AMD’s mainstream AM4 platform is here to stay and while it may get updated features and new chipsets in the run, it will support AMD’s current and next-generation Ryzen processors. Now a new rumor has popped up from Gamer.com.tw where a slide lists down the upcoming X570 PCH along with its most significant feature.
AMD X570 PCH For AM4 Platform and Next-Gen Ryzen 3000 Series CPUs Allegedly Leak Out – The First Consumer Platform To Support PCIe Gen 4.0
In one slide that was allegedly presented by Gigabyte, it is mentioned that Matisse, the codename for the upcoming Ryzen family, will be getting a new chipset known as the X570. The entire Ryzen family of processors is forward compatibility with the new chipset while the new processors will be backward compatible with the older chipsets but if you’re to get the best feature support from the new Ryzen CPUs, it is better to get a new X570 motherboard.
As we saw with X470, there were a few features for the Ryzen 2000 series processors which were only supported by new motherboards such as Precision Boost Overdrive and XFR 2.0. There’s no doubt that AMD’s Zen 2 based Ryzen mainstream processor family would come with new features but the main highlight that is mentioned within the slides is support for PCIe Gen4. The slide calls Matisse as an all PCIe Gen4 solution which means this would most probably be the first consumer platform to feature support for the new PCIe standard.
AMD CPU Roadmap (2018-2020):
|Ryzen Family||Ryzen 1000 Series||Ryzen 2000 Series||Ryzen 3000 Series||Ryzen 4000 Series|
|Architecture||Zen (1)||Zen (1) / Zen+||Zen (2)||Zen (3)|
|Process Node||14nm||14nm / 12nm||7nm||7nm+|
|High End Server (SP3)||EPYC ‘Naples’||EPYC ‘Naples’||EPYC ‘Rome’||EPYC ‘Milan’|
|Max Server Cores / Threads||32/64||32/64||64/128||TBD|
|High End Desktop (TR4)||Ryzen Threadripper 1000 Series||Ryzen Threadripper 2000 Series||Ryzen Threadripper 3000 Series (Castle Peak)||Ryzen Threadripper 4000 Series|
|Max HEDT Cores / Threads||16/32||32/64||32/64?||TBD|
|Mainstream Desktop (AM4)||Ryzen 1000 Series (Summit Ridge)||Ryzen 2000 Series (Pinnacle Ridge)||Ryzen 3000 Series (Matisse)||Ryzen 4000 Series (Vermeer)|
|Max Mainstream Cores / Threads||8/16||8/16||8/16?|
|Budget APU (AM4)||N/A||Ryzen 2000 Series (Raven Ridge)||Ryzen 3000 Series (Picasso) Zen+?||Ryzen 4000 Series (Renior)|
The launch of the X570 chipset and respective motherboards is pitted for Computex 2018 which makes a lot of sense. As the biggest consumer PC hardware trade show, AMD may hold an event where they announce their new Ryzen 3000 series family. At the previous Computex event, AMD unveiled their Ryzen Threadripper 2000 series processors. This would also allow motherboard manufacturers to showcase their new X570 solutions to attendees of the event.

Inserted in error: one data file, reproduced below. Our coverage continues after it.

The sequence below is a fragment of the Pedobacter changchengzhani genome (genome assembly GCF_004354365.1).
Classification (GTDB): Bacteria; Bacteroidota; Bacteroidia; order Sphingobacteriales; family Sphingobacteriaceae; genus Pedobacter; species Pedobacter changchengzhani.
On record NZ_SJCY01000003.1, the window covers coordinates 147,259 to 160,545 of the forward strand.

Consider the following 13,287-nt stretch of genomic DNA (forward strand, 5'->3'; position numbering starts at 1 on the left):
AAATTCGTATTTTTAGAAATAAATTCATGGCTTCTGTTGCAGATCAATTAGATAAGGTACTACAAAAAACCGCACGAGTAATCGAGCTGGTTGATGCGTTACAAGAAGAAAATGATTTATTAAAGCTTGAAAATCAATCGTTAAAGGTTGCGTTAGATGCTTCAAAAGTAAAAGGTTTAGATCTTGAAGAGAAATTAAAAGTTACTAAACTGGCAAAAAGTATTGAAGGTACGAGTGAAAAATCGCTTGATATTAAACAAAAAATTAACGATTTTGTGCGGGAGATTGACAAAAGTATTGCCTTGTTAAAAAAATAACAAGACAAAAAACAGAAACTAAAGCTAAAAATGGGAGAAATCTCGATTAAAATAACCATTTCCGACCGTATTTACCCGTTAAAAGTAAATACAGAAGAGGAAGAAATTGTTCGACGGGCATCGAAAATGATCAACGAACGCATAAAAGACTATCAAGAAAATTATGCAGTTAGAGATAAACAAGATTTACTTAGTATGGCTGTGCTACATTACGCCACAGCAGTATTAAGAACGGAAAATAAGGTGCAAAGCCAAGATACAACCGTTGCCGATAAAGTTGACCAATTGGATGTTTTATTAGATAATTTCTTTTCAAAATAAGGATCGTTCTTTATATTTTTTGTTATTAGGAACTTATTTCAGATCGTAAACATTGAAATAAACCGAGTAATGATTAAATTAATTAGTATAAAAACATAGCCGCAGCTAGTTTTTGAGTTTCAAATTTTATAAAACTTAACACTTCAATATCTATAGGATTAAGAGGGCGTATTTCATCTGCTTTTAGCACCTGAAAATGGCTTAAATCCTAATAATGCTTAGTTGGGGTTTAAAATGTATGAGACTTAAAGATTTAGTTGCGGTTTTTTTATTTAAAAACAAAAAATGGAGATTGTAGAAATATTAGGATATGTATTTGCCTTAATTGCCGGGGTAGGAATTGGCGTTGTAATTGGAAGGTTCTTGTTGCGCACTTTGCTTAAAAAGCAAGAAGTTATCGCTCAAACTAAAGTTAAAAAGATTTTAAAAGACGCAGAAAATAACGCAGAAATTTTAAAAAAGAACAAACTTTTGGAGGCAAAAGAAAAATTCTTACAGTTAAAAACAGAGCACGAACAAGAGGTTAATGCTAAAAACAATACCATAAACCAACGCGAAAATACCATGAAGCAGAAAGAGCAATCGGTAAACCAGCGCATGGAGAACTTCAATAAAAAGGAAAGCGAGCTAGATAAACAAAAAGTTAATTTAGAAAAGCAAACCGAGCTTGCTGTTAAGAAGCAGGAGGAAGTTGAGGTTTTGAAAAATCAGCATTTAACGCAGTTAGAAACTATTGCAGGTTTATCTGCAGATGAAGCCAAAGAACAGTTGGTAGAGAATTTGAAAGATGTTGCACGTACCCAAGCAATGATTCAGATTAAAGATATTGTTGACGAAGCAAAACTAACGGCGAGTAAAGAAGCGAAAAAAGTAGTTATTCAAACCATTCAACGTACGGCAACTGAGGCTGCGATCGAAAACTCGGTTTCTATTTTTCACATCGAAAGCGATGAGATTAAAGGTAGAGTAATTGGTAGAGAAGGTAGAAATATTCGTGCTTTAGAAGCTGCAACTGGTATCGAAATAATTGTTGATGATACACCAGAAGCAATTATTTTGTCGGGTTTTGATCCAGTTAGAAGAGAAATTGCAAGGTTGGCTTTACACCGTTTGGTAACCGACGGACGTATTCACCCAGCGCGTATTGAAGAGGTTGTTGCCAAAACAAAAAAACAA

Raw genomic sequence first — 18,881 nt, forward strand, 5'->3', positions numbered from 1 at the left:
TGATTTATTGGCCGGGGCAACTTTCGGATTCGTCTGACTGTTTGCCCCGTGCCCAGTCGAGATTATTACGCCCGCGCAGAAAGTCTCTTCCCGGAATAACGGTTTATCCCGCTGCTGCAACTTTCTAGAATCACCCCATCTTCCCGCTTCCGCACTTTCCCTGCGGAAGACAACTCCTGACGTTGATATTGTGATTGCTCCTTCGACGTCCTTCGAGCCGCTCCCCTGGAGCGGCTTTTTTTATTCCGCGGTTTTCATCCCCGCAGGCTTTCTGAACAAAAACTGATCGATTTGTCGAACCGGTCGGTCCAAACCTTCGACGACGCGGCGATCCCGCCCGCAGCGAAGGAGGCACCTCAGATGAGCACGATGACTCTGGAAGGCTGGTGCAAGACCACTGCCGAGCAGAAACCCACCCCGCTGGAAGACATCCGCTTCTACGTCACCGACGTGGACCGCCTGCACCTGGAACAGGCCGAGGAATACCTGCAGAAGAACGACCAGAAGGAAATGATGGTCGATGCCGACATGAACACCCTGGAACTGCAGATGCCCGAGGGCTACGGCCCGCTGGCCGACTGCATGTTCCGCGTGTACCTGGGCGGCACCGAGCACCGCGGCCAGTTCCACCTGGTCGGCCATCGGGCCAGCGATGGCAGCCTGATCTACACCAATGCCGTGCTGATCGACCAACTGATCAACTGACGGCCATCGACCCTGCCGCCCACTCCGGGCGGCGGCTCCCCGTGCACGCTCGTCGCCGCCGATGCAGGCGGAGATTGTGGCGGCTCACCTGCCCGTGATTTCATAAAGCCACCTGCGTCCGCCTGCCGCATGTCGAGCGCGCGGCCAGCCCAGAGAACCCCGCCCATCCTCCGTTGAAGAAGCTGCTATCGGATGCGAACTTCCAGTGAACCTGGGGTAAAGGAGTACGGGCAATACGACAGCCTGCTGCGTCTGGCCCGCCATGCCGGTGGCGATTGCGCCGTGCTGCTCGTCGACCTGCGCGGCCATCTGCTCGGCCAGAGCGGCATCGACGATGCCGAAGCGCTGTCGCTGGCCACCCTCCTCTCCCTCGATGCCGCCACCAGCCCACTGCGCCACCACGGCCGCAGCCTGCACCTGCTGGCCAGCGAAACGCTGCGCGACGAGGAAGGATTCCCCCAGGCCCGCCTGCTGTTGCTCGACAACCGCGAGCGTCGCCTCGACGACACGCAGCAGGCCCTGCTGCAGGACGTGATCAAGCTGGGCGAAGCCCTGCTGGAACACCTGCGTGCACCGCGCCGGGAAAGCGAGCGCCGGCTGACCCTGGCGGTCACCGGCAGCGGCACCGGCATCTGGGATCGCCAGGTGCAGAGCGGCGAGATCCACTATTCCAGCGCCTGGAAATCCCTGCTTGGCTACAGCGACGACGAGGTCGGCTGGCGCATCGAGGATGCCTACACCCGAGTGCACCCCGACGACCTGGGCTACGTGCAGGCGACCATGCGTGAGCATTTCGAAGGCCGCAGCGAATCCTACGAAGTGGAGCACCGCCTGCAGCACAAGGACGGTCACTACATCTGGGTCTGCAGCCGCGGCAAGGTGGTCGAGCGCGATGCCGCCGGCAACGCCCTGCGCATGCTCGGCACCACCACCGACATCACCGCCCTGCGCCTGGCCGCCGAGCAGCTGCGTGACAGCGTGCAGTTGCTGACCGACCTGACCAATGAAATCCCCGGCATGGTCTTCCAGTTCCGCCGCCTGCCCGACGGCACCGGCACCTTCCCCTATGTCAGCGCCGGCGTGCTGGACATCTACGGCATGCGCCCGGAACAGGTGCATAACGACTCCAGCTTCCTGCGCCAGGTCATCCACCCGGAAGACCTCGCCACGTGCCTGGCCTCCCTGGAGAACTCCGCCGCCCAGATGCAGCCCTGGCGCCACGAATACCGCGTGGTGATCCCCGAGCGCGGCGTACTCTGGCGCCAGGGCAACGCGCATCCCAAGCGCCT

One detail that is not mentioned is that if a Computex 2019 (mid of 2019) launch is planned for Ryzen mainstream, then the EPYC Rome processors which will be the first launch on the new 7nm process node would be arriving earlier. The Ryzen 3000 series processors aim to feature key IPC and efficiency improvements over the existing Zen+ parts which are basically an optimized version of Zen 1 parts based on the 12nm process node. TSMC’s 7nm process would allow AMD to squeeze out more clocks than the GloFo made Ryzen 1000 and Ryzen 2000 series parts, allowing for higher performance to end users. We don’t have more details but expect more details around CES 2019.
AMD Zen 2 – More Than Just a Frequency / IPC Bump
Most people think that Zen 2 is nothing more than a generational Frequency / IPC bump. That is a very wrong assumption as Zen 2 as an architecture is entirely overhauled. The jump from Zen to Zen+ was one incremental step, the jump from Zen+ to Zen 2 aims to be a revolutionary step. Yes, the rumors claim that the IPC improvement and higher clock speeds are there. They also mention that those are higher than expected on very early engineering samples. This shows that final retail samples could be more than 15% IPC jump versus what we have been hearing for a while. But it doesn’t end here.
Zen 2 is also aiming to fix and improve upon the memory controller by reducing the memory delay and allowing better support for higher frequency, lower latency memory. This is great considering the consumer PCs already have access to fast memory but it is also crucial for the server market, which currently relies on higher bandwidth access directly from the system memory. EPYC ‘Napes’ disrupted the performance charts with stellar bandwidth increases and reducing delay could get it up to speed with competitive Xeon platforms too.
The other thing being talked about is AVX support. It is said that Zen 2 won’t support AVX-512 but will definitely get AVX performance enhancement compared to what Zen 1 can do right now. The clock speeds also get a huge jump, thanks to both, the TSMC 7nm node and revamped architecture design and one can also expect refined boost frequencies, allowing for higher XFR and Precision Boost limits.